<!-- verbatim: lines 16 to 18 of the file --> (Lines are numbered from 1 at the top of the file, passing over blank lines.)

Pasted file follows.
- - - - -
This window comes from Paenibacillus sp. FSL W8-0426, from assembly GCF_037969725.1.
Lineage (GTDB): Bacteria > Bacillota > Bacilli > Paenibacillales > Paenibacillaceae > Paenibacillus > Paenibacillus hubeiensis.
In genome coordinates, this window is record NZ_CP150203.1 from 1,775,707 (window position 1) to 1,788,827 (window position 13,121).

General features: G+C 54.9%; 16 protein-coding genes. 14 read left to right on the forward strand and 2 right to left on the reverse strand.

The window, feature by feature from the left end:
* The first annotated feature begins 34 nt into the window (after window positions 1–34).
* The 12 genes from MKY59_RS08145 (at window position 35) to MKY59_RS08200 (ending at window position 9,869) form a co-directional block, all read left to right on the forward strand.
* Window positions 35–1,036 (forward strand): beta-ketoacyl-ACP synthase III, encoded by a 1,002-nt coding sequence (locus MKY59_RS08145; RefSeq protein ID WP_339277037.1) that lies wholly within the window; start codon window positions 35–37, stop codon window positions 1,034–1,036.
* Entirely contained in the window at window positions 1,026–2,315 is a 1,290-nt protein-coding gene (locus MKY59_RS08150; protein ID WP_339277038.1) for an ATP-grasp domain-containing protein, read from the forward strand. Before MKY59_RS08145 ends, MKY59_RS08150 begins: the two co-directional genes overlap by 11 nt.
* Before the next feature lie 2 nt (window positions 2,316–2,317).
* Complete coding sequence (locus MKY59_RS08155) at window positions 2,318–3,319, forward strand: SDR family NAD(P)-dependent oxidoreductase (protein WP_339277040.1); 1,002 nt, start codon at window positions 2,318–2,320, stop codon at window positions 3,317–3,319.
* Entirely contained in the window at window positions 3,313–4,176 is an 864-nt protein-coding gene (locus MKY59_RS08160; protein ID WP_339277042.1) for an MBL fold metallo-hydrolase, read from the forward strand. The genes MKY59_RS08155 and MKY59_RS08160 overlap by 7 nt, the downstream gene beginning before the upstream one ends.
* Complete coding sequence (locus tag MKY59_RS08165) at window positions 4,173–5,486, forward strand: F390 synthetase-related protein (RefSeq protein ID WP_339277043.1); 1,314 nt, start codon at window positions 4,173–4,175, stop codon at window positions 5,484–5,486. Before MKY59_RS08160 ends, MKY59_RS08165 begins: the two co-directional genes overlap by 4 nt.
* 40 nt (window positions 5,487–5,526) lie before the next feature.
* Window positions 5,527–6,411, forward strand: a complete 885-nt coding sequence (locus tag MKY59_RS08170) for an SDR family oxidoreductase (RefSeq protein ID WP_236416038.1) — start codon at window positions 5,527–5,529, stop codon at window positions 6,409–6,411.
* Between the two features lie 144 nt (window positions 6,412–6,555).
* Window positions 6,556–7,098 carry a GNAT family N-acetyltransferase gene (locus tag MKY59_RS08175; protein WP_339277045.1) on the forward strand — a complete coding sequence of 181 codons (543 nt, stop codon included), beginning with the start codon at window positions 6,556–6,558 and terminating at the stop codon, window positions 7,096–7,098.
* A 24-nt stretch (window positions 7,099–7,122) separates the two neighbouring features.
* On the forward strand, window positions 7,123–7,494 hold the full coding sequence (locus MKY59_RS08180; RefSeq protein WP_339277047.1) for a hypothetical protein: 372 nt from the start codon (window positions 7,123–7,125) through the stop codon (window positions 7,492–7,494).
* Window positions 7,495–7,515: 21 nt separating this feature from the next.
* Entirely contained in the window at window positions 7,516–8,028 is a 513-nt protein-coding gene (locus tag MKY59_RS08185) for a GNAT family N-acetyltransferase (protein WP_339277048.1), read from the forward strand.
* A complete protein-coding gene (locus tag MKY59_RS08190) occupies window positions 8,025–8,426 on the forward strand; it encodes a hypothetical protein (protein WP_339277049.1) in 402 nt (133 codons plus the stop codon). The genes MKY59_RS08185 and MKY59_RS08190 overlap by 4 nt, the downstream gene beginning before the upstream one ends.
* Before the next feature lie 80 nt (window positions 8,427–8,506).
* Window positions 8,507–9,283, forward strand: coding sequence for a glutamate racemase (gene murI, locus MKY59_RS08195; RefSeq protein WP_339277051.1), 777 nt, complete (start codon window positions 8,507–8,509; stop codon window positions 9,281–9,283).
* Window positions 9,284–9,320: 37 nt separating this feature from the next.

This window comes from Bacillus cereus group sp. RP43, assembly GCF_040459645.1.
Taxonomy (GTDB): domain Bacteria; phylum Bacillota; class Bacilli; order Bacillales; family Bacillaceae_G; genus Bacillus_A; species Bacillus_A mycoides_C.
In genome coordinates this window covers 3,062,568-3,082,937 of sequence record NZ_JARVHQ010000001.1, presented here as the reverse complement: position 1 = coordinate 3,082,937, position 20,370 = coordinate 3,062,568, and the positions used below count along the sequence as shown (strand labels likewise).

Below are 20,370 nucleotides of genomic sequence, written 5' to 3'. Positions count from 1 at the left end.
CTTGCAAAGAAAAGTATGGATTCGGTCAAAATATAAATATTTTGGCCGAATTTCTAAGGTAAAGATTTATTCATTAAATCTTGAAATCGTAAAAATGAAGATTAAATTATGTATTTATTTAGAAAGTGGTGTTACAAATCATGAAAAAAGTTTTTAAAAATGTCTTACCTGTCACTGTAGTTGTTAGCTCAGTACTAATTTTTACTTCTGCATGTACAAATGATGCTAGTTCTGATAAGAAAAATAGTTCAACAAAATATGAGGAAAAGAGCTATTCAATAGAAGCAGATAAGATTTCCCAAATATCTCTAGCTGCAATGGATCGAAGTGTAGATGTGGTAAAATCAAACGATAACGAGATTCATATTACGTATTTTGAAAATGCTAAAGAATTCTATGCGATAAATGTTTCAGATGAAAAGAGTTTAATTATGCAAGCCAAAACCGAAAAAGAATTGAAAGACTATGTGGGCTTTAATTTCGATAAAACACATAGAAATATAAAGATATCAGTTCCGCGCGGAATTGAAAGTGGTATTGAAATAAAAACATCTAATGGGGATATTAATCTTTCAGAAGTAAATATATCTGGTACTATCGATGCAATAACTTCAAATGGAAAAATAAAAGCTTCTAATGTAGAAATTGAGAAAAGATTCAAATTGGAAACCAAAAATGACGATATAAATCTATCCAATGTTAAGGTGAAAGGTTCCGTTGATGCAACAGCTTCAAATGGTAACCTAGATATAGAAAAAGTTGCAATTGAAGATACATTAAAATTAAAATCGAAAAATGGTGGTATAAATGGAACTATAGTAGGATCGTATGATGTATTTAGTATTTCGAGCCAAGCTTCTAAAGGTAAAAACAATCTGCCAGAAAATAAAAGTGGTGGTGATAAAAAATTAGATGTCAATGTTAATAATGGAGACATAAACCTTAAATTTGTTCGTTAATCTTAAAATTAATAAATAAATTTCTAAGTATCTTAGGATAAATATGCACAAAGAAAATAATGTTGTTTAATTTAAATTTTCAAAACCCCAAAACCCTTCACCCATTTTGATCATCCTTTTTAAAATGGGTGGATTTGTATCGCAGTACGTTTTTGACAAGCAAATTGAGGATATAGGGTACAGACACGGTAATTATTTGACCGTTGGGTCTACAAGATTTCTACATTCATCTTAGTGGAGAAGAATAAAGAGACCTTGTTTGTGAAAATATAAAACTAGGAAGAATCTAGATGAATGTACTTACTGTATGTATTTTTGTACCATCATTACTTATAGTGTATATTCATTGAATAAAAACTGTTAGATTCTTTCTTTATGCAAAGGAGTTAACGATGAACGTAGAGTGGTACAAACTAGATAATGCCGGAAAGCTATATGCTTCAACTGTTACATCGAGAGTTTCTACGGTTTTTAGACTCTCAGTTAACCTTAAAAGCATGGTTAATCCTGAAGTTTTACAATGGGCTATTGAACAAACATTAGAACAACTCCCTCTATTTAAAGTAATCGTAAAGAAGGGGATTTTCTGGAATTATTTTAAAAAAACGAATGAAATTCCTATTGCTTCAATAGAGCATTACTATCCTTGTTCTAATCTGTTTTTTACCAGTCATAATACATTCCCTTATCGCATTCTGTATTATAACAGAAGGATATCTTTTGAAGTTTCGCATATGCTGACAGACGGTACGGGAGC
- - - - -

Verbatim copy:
* Between the two features lie 144 nt (window positions 6,412–6,555).
* Window positions 6,556–7,098 carry a GNAT family N-acetyltransferase gene (locus tag MKY59_RS08175; protein WP_339277045.1) on the forward strand — a complete coding sequence of 181 codons (543 nt, stop codon included), beginning with the start codon at window positions 6,556–6,558 and terminating at the stop codon, window positions 7,096–7,098.
* A 24-nt stretch (window positions 7,099–7,122) separates the two neighbouring features.